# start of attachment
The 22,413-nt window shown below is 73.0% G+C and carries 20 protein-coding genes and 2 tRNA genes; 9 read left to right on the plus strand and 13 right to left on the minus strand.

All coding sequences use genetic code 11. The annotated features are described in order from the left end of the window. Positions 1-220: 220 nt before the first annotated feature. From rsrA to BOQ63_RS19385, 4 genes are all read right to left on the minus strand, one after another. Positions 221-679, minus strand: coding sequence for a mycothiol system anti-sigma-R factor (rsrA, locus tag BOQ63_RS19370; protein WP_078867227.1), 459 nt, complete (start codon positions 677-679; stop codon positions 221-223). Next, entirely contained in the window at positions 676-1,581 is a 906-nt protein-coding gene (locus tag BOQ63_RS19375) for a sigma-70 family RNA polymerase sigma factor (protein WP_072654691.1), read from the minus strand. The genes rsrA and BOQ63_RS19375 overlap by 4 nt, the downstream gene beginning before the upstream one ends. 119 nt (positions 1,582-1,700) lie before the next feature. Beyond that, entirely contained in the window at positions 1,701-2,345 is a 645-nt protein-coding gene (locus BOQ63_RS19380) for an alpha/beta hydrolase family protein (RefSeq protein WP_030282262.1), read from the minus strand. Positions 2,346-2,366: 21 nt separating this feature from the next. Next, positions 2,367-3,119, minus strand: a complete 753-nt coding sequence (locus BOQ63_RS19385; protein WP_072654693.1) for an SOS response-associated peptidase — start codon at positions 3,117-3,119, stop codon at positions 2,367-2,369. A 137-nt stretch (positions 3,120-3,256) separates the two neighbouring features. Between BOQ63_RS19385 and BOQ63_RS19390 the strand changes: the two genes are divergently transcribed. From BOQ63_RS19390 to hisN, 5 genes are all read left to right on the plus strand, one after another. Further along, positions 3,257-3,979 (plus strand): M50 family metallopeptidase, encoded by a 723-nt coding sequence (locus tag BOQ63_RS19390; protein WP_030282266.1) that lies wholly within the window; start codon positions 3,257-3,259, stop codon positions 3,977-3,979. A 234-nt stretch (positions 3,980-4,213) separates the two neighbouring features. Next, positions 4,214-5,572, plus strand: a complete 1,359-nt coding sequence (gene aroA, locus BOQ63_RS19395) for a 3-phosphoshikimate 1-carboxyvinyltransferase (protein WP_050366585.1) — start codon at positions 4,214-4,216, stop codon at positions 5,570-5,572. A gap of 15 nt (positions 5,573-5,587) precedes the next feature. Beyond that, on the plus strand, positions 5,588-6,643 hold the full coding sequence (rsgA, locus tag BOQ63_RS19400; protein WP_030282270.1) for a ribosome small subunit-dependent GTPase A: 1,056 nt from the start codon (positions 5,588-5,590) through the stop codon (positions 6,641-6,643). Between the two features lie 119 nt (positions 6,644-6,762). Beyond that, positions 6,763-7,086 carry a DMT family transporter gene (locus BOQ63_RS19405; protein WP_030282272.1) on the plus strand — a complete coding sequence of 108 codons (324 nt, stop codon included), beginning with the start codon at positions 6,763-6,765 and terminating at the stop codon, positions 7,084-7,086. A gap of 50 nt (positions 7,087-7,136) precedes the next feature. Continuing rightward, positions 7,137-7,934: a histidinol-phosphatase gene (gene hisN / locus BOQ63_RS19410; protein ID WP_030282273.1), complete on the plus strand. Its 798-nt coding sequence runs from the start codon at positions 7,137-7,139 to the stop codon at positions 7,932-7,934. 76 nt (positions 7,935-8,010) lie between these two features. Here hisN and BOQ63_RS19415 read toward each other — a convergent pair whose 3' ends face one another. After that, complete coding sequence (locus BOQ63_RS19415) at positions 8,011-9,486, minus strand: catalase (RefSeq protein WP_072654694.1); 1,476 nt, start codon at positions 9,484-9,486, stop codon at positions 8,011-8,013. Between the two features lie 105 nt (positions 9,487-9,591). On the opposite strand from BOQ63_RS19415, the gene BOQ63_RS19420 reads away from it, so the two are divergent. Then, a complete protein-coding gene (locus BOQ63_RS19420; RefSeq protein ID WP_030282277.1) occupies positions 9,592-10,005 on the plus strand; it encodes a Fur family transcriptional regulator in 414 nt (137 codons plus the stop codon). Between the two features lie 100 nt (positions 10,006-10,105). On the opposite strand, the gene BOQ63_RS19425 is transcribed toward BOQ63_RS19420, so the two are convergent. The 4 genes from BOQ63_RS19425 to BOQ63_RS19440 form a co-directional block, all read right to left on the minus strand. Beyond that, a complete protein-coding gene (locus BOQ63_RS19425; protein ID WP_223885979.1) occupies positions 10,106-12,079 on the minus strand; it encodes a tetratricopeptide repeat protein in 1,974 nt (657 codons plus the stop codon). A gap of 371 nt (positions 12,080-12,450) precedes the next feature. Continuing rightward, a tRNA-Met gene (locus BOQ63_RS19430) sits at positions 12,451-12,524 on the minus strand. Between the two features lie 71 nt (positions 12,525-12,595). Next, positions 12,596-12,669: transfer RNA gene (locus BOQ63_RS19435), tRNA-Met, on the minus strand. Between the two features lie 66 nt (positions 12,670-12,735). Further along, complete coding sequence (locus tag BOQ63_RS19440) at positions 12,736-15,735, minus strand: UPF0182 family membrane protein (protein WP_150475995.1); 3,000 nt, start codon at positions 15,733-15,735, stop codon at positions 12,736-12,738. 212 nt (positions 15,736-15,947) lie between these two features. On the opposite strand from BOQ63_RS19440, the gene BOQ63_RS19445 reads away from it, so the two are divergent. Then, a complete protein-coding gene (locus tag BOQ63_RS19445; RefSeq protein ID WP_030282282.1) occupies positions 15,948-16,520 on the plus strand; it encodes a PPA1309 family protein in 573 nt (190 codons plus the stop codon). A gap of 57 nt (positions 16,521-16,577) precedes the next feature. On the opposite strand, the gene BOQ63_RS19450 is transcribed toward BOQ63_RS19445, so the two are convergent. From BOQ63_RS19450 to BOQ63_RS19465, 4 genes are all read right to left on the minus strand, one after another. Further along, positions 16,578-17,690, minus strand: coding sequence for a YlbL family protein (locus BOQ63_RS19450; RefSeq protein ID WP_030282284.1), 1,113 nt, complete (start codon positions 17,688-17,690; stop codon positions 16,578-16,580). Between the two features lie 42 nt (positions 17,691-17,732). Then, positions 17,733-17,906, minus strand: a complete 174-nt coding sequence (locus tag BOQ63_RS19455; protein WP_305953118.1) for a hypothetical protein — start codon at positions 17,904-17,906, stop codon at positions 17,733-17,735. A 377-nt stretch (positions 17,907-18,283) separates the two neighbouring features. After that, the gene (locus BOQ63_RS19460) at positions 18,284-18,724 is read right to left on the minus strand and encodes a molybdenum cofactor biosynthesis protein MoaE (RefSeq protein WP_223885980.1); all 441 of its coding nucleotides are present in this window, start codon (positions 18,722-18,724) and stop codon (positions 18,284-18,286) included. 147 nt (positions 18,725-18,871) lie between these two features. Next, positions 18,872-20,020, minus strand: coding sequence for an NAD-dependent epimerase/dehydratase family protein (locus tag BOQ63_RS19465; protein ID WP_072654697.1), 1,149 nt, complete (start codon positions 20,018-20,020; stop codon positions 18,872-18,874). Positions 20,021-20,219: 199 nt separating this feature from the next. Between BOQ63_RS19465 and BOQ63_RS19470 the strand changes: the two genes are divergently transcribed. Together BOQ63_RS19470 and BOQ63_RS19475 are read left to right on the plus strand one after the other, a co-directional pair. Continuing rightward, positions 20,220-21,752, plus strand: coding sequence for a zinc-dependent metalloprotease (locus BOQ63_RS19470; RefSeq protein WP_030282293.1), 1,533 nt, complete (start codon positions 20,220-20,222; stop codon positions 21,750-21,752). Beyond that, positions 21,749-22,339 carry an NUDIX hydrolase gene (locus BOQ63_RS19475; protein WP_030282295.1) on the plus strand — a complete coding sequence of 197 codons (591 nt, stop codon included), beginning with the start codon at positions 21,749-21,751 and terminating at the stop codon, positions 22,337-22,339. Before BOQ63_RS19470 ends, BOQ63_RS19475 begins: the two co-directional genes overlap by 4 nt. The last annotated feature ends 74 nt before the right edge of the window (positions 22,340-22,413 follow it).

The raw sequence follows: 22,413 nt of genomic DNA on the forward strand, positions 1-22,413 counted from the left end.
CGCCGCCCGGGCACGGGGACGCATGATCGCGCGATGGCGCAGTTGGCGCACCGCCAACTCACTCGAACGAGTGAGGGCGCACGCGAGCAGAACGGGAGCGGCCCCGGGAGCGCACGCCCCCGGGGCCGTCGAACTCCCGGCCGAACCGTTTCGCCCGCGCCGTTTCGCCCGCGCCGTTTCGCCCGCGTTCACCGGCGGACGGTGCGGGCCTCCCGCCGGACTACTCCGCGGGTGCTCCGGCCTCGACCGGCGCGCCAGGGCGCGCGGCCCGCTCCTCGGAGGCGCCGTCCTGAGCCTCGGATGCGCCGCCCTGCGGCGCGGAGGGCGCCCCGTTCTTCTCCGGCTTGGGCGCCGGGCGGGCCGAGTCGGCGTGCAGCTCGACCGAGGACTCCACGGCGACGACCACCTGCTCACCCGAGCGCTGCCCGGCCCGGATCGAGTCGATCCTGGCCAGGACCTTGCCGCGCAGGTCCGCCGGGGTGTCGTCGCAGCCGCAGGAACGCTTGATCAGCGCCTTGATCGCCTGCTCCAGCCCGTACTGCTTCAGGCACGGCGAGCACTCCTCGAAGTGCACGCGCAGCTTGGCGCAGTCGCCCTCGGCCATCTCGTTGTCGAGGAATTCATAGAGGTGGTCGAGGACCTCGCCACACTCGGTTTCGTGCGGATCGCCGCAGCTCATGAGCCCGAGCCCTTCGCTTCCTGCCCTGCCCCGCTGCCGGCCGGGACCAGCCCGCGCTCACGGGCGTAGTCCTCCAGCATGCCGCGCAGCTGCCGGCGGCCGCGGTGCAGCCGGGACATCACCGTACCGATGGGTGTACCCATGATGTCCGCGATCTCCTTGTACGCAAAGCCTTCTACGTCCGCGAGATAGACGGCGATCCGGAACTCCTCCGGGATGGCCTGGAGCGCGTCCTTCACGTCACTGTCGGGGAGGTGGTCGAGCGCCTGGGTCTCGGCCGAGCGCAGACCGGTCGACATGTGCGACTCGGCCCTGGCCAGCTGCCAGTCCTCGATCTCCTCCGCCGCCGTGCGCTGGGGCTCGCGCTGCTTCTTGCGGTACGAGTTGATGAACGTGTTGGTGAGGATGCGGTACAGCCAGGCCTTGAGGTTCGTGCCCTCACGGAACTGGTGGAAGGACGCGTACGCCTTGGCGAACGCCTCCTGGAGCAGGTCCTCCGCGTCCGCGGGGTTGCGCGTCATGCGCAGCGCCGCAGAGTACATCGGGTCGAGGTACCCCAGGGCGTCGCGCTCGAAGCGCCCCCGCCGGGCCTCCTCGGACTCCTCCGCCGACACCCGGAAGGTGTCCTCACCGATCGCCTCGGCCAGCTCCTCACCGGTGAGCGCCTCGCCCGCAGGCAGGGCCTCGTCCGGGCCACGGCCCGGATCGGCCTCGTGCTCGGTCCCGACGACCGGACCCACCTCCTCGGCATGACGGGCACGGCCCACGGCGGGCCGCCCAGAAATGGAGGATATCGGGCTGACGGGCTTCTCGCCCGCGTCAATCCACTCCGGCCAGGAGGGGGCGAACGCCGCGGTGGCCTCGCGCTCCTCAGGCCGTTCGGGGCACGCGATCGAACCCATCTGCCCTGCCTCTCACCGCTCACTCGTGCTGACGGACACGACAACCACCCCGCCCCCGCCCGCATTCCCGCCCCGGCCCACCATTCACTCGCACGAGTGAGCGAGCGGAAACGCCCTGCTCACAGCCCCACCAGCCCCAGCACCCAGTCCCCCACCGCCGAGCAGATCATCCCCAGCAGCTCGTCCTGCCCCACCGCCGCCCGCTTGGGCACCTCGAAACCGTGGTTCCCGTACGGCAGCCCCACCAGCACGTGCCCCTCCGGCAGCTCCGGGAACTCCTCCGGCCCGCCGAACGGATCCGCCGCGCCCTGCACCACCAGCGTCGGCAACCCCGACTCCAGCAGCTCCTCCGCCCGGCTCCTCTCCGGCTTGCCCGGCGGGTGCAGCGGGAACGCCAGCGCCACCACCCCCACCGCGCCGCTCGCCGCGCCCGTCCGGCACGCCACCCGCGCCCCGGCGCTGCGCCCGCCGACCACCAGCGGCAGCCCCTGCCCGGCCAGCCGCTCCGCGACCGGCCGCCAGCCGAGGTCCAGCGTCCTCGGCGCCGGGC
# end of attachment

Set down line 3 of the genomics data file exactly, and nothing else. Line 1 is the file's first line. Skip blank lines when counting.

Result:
The raw sequence follows: 22,413 nt of genomic DNA on the forward strand, positions 1-22,413 counted from the left end.